Do I really need to know XAML?

Is it really necessary that I learn to program in XAML, or can I safely rely upon tooling to handle the dirty work for me?  In the world of WYSIWYG form designers, is it really necessary that I understand the language beneath the form?  For example, if VS.NET were able to create a Windows Form for me today whose InitializeComponent is written in VB.NET, and I inherited that form’s class in C# to create my event handlers, do I really need to know VB.NET when I can manipulate controls and properties on a design surface?

Comments (6)

  1. Adam Weigert says:

    This comes down to really understanding the technology you are working with. It is my strong belief that tools like VS.NET (the code editor is quite nice) weaken our skills as developers.

    What if you need to tweak a setting the GUI doesn’t support? What if something breaks and you need to apply a fix to the under lying technology because the GUI has a bug?

    The only way to answer those questions (not the only way but the most logical) is to know what the heck the GUI is generating.

    But you could argue that do you really need to know how the processor translates bits into operations? Not really but it would help in some cases.

    How about HTML, do you need to know what the GUI creates in order to get more efficient, visual appealing, or maybe extended functionality that the GUI does not support?

    I do not believe I have ever come across a single GUI interface that handles ALL possible tasks for generating COMPLETE sets of usable code. Code generators create peices and thats pretty much what this does.

    Now, for your every day small town business that just needs a simple app, sure hire someone who has no understanding, the app will work like a champ, but don’t expect them to be able to fix it if it does break in a way they don’t understand…

  2. Is this one of those questions where you already know the answer, and you just want to see what kind of response you garner?

    Lets put the question another way….

    "Do I really need to know how math works? Can’t I just use a calculator?"

  3. No, I don’t know the answer and am indeed interested in the responses.

    I was with a buddy of mine at lunch today and he asked how my learning of XAML is going. I told him that with everything else going on, I’ve abandonded it until tooling is available, at which time understanding how XAML works would be beneficial, but that I could probably be productive without actually having to know it in depth.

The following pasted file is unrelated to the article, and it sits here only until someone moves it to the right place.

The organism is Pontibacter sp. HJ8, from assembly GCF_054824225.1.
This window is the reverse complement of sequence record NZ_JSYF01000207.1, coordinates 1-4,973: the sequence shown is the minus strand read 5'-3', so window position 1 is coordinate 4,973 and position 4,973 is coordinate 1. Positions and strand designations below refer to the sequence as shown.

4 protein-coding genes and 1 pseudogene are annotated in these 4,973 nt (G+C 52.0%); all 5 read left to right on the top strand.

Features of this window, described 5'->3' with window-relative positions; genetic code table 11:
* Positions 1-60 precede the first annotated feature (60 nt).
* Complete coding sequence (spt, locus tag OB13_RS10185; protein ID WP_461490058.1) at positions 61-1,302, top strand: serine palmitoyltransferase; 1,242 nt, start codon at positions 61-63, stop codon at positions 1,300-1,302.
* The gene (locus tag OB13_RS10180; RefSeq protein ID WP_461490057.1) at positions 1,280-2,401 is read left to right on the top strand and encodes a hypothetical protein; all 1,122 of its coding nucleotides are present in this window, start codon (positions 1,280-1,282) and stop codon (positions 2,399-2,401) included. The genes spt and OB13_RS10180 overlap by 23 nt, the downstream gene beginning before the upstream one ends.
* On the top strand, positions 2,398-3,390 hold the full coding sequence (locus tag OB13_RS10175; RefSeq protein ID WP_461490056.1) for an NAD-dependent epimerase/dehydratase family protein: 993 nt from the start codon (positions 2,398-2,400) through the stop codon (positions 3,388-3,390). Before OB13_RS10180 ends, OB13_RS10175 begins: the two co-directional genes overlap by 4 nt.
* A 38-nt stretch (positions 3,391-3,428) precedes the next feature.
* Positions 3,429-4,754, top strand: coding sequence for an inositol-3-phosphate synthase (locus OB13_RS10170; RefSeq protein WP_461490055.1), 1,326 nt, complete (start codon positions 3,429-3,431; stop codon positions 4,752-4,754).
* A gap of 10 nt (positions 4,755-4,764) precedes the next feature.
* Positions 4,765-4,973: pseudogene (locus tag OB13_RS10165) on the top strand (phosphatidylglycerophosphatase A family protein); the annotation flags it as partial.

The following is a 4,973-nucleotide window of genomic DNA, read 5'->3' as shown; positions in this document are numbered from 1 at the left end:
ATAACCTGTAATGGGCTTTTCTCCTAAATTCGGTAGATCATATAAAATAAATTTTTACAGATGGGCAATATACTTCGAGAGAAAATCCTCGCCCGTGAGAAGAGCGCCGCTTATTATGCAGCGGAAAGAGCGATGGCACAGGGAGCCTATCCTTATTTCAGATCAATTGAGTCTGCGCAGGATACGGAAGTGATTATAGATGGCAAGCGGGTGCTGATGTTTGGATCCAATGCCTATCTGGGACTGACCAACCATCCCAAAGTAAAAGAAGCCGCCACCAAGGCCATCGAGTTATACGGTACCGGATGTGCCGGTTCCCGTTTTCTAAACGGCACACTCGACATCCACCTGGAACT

Likewise with the math example, there are some basics that one must know (i.e., what is addition and when do I use it?), but there are complex things that the calculator does for me that would be either too cumbersome or I flat out don’t know how to do it it (i.e., compute log of x)

    Ultimately, I’m curious as to the personal ROI I would gain by learning XAML (especially at this point) vs. waiting for tooling.

  4. Russ C. says:

    I’ve not played with Longhorn or XAML yet, and I already know that I probably wont NEED to know it, but I’m geek enough to learn for my own sake.

    Robert, No I don’t and I do 🙂

  5. Josh says:

    I believe it is a very valid question, as I’ve been asking myself the same thing.

    I don’t think that XAML paired with a "code generation" tool is the same as an HTML code generator. HTML has always stood on its own, with no definitive HTML tool.

    I believe that XAML is just the "under the hood" code that a new form designer will use. You shouldn’t ever need to write XAML manually.

    I think a more valid comparison would be .NET IL. Sure, it is beneficial to learn about IL, and possibly how to read it if you want to sqeeze the most from the platform, but you shouldn’t really need to WRITE it.

    In the same way, there will be a definite benefit in knowing what XAML is, and how to read it, but I would hope there is never a need to actually WRITE it.

  6. I think it’s pretty important to generally understand what’s going on under the covers, so when it doesn’t work exactly as you’d expect it to, you can act accordingly. However, I won’t be making it a life goal of mine as an end developer to learn how to write it by hand myself and I’d say unless you’re creating a designer yourself, it’s more than likely not worth that much time and effort even though I’m sure there are a few exceptions to that.

    I’m pretty sure there will be designers to take care of just about everything, if not at first, then later on.

    I’d have to agree though I’ve been curious and will be playing anyway 😛